The Schwarzbein Principle
The Schwarzbein Principle was created by Dr Diana Schwarzbein, who developed the diet after treating many diabetic and non-diabetic patients with a low carbohydrate diet. Dr Diana Schwarzbein is a specialist on hormone replacement therapy, diabetes, endocrinology, metabolism, osteoporosis, menopause and thyroid. The Schwarzbein Principle encourages healthy eating - food that is natural that you could theoretically hunt, fish, gather, pick or milk. Calorie counting is not required with this low-carbohydrate diet.
What is The Schwarzbein Principle?
The Schwarzbein Principle also highlights the importance of rest and relaxation tecniques, stressing that your metabolism and hormone levels will be effected by abuse of poor diet, stress, stimulants and over work. Dr Schwarzbein describes insulin resistence and low-serotonin state and show how you can realign the balance of hormones and improve your metabolism and health so that your body acheives it's optimum weight.
How The Schwarzbein Principle works?
This low carbohydrate diet which works to improve your metabolism and health. Through eating unprocessed food, you can lose weight and maintain your body's ideal weight. There are two phases of the Schwarbein Principle involving 'Healing' and 'Maintenance'. The duration of the 'Healing' process differs per individual depending on your health. A natural diet is followed and carbohydrates, sugars, chemicals and drugs are eliminated to restore health.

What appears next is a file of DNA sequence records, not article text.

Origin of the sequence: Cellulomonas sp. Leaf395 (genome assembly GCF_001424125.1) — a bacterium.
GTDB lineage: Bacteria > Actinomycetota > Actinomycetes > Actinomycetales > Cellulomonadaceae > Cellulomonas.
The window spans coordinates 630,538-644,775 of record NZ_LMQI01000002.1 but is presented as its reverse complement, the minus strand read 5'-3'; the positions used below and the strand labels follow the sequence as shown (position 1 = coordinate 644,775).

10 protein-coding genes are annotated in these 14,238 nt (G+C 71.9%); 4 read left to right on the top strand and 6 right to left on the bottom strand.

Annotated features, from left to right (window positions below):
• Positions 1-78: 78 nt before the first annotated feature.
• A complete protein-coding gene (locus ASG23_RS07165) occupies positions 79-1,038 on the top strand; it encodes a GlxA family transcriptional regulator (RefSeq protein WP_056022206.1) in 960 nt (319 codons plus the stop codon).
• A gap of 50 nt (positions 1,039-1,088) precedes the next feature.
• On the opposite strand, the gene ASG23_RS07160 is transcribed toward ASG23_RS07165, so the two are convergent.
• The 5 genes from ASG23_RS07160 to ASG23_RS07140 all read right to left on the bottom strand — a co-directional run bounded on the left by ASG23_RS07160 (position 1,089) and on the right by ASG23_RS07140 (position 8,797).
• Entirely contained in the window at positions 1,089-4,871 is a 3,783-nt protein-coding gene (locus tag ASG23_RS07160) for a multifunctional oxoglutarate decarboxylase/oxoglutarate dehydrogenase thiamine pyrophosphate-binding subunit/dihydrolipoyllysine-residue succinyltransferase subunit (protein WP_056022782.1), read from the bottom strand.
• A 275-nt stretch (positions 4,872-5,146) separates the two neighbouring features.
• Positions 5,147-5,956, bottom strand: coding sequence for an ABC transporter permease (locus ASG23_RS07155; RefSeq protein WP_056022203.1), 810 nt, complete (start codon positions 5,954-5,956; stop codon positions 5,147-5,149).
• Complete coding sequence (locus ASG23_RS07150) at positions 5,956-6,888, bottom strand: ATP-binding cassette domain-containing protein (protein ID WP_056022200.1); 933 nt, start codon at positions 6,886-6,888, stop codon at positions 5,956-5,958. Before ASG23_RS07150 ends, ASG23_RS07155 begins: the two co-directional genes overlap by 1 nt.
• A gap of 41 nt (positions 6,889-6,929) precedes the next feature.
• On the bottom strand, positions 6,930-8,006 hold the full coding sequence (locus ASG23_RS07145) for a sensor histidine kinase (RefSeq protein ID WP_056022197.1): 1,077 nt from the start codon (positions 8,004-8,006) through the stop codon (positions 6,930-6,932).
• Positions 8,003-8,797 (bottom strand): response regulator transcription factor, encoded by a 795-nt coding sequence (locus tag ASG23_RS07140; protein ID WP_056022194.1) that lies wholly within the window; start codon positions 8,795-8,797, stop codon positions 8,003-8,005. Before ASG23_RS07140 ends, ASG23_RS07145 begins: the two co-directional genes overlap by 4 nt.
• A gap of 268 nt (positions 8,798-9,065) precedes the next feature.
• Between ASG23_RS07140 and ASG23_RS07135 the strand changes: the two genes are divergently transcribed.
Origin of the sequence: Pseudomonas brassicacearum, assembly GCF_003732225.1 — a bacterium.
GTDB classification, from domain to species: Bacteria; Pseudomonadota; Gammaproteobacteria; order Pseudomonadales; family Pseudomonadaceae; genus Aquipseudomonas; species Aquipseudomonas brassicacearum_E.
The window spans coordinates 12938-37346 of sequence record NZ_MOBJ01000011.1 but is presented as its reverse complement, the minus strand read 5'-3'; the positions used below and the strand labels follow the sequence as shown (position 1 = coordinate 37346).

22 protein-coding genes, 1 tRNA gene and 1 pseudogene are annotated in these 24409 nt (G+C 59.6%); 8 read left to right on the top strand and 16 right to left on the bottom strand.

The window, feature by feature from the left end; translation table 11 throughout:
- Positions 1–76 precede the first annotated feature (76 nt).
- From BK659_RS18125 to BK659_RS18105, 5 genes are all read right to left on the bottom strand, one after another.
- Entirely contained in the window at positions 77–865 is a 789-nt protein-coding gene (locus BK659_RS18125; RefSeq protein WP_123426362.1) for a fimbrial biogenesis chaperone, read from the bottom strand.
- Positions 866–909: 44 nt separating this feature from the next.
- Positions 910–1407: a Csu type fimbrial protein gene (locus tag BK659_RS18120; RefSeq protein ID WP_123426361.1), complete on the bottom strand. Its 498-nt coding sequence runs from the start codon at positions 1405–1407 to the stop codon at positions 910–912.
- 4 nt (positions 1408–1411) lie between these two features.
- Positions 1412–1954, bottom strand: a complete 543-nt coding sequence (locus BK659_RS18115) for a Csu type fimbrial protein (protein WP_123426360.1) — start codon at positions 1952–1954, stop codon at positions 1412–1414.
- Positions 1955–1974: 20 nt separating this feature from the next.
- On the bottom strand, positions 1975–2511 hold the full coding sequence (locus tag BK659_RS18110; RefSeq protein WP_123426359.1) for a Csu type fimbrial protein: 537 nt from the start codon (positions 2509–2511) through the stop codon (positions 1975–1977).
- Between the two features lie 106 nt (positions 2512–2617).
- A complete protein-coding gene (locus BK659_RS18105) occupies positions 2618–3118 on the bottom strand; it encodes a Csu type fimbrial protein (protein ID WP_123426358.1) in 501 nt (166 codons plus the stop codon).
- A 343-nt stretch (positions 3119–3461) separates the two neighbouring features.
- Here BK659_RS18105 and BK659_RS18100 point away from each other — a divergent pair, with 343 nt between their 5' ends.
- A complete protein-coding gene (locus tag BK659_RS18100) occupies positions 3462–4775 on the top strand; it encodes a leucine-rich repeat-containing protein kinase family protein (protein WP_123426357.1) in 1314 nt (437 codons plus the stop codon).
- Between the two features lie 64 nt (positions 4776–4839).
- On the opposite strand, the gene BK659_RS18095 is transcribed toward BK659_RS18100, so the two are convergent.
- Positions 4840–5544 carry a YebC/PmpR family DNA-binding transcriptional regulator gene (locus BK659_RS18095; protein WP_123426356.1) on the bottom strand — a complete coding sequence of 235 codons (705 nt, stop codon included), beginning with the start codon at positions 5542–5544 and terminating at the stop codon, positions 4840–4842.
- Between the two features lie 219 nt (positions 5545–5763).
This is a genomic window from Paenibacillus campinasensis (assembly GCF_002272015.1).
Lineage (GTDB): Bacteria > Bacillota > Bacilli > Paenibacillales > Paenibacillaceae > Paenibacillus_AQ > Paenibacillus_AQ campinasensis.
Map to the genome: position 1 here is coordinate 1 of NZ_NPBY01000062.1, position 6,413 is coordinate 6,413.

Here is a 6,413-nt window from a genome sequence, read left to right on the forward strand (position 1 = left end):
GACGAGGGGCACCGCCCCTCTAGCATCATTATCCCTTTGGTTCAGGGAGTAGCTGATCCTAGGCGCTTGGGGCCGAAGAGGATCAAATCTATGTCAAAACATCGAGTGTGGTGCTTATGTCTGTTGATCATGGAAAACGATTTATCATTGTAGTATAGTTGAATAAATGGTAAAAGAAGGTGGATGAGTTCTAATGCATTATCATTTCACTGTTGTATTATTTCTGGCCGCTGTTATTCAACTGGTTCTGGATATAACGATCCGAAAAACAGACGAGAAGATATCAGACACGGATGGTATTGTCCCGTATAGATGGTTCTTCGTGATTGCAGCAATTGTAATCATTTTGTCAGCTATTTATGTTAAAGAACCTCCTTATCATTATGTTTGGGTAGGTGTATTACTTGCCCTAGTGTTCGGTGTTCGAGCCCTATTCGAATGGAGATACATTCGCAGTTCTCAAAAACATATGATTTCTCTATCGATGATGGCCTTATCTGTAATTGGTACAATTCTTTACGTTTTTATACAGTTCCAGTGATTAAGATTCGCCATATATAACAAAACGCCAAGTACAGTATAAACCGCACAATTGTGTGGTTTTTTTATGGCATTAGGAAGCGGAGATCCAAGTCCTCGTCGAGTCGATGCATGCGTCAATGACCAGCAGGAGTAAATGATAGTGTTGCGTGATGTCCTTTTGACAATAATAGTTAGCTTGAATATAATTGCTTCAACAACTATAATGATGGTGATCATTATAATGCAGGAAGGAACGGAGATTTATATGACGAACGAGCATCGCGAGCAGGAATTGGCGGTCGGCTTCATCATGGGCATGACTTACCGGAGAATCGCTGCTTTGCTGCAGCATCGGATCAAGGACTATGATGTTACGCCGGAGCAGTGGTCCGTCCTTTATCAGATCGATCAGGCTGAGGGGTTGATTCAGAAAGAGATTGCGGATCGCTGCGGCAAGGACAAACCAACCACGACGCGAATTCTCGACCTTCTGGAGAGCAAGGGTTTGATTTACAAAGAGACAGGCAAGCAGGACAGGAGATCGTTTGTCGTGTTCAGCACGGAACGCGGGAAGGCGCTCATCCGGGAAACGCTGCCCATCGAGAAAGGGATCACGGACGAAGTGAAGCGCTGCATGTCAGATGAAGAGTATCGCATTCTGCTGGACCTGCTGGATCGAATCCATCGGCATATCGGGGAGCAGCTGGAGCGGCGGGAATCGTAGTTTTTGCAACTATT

How to follow The Schwarzbein Principle
Dr Schwarzbein suggests that we eat foods from the four nutrient groups to create a balanced diet:
- Proteins - These are essential and you can eat as much as you want of these.
- Fats - Three types of fats - saturated, monounsaturated and polyunsaturated.
Eat as much as your body wants
- Non-starchy Vegetables - these provide your diet with vitamins, minerals and fiber - fresh organic non-starchy vegetables are best. Due to their low glycemic index, you are able to eat as much as you want.
- Carbohydrates- Your body still needs carbohydrate but this should be eaten in proportion to fat and protein intake. The amount of carbohydrate changes depending on your metabolism and activity level (For example, an inactive person can have up to 15g of carbohydrates at every meal).